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Robin J Goody, Rohn Brookes, Alex A Lewis, Steve Henry, Mike Struharik, Steve Whittaker, Wenzheng Hu, Matthew S Lawrence; Optical Coherence Tomography as an endpoint in nonhuman primate models of ocular disease. Invest. Ophthalmol. Vis. Sci. 2014;55(13):2108.
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© ARVO (1962-2015); The Authors (2016-present)
To define optical coherence tomography (OCT) derived measures of retinal anatomy in the healthy African green monkey (AGM) eye and to evaluate the utility of these measurements in nonhuman primate models of ocular disease.
Thirteen male and fourteen female adult AGMs were examined using a Heidelberg Spectralis OCT+ instrument as part of standard prescreening of animals with healthy eyes prior to induction of ophthalmic disease models. Two male and one female AGM from this cohort were used in a study characterizing photoembolism-induced non-arteritic ischemic optic neuropathy (NAION) in the AGM with OCT employed as a primary endpoint to evaluate experimental NAION. Retinal nerve fiber layer (RNFL) and full retinal thickness (RT) measurements were performed using automated tools within the Spectralis software. Circumpapillary OCT scans were performed centered on the optic nerve head (ONH) for RNFL measures and on the fovea for RT assessments using 1, 3 and 6 mm diameter scans. RNFL was measured serially in animals employed in the NAION study. All work was conducted in compliance with the ARVO Statement for the Use of Animals in Ophthalmic and Vision Research.
No significant differences in RT or RNFL thickness were observed between males and females during prescreening. Mean RT measures were 276±19µm in the central retina and ranged from 318 to 370µm in the outer segments and 350 to 369µm in inner portions of superior, inferior, temporal and nasal quadrants. Mean global RNFL thickness measures in the healthy ONH were 103±6µm with values ranging from a low of 73µm in the outer nasal area to a high of 150µm in the inner temporal region. In animals receiving a photoembolism procedure to induce experimental NAION significant increases in RNFL thickness were observed initially (104±1µm at baseline versus 178±21µm at week 1) in response to photoembolism, followed by thinning to sub-baseline measures (65±8µm) by week seven, reflecting retinal ganglion cell loss.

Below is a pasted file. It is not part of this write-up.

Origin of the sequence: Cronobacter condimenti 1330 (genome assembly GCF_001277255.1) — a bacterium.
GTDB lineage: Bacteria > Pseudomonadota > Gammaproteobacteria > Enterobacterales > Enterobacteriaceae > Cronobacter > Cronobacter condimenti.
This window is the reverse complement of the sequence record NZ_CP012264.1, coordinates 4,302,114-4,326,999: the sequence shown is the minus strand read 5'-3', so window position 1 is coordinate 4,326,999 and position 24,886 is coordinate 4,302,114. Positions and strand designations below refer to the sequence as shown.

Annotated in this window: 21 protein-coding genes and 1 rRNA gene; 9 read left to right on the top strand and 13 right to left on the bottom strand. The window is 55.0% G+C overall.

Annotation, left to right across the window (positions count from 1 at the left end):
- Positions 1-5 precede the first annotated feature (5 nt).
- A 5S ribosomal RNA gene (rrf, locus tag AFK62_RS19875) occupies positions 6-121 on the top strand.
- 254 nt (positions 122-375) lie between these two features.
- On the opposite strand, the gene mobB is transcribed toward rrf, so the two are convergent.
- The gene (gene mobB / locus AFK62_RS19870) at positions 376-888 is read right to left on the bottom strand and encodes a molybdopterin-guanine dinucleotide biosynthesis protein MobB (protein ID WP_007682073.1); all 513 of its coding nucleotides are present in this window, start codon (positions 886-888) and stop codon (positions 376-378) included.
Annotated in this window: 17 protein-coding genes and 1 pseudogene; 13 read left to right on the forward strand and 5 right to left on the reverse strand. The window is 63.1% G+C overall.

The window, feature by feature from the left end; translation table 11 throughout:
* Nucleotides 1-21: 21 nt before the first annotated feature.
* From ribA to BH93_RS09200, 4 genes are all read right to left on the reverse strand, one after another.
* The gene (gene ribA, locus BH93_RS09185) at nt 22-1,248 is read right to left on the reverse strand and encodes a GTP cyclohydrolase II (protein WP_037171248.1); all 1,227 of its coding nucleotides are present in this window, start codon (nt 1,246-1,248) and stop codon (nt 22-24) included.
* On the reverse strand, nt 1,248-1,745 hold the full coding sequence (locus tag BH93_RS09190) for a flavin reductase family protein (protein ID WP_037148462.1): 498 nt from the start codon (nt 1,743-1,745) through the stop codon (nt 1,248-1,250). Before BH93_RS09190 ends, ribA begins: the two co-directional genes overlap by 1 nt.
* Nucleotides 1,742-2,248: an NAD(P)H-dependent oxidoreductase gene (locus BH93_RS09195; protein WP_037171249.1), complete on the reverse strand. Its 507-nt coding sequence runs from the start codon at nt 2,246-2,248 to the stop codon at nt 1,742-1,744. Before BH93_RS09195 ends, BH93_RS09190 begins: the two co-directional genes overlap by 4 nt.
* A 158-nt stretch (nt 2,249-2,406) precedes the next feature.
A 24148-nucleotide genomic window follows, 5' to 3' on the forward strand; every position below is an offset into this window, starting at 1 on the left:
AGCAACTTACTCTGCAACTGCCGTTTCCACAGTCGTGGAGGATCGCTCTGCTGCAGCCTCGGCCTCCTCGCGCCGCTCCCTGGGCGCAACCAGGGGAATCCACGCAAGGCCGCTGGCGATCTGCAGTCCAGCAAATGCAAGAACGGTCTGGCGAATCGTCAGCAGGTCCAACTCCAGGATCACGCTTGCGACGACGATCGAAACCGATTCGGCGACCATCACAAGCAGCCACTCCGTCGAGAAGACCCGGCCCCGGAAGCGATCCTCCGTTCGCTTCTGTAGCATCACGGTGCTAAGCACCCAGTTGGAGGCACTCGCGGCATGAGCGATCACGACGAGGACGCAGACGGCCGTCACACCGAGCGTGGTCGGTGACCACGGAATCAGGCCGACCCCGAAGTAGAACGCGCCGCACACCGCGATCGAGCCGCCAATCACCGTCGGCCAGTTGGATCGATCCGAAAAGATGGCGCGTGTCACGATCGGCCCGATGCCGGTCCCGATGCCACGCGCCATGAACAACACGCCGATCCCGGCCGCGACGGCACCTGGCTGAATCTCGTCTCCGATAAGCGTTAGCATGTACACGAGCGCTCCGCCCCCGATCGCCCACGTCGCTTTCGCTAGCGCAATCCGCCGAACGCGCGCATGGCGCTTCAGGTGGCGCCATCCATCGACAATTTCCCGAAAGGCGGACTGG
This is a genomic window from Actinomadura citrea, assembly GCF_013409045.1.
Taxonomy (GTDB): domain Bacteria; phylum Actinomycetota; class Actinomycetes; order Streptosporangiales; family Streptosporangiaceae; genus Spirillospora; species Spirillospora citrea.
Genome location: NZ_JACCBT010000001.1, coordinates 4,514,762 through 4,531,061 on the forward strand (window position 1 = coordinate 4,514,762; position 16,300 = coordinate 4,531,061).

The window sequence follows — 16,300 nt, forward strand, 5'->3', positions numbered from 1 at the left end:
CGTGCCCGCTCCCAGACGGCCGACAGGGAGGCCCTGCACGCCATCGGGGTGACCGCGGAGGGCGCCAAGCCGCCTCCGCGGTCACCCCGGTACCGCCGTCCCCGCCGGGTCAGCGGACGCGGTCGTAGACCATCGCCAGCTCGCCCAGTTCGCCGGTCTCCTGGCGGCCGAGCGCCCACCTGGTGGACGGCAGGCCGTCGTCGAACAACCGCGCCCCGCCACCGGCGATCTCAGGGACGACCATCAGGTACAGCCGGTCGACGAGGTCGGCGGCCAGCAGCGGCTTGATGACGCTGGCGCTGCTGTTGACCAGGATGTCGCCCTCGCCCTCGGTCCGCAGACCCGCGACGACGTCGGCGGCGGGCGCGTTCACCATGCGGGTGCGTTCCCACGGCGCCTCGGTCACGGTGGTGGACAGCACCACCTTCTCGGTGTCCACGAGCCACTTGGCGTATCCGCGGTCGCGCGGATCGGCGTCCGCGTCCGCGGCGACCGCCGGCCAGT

Application of OCT examinations and measurement of RNFL and RT dimensions offers a reliable, high throughput addition to general animal prescreening required to define suitability of animals for enrollment in ophthalmic studies. Measurement of RNFL or RT can be employed to evaluate progression and resolution of experimentally-induced disease and to evaluate efficacy of novel therapeutic interventions.
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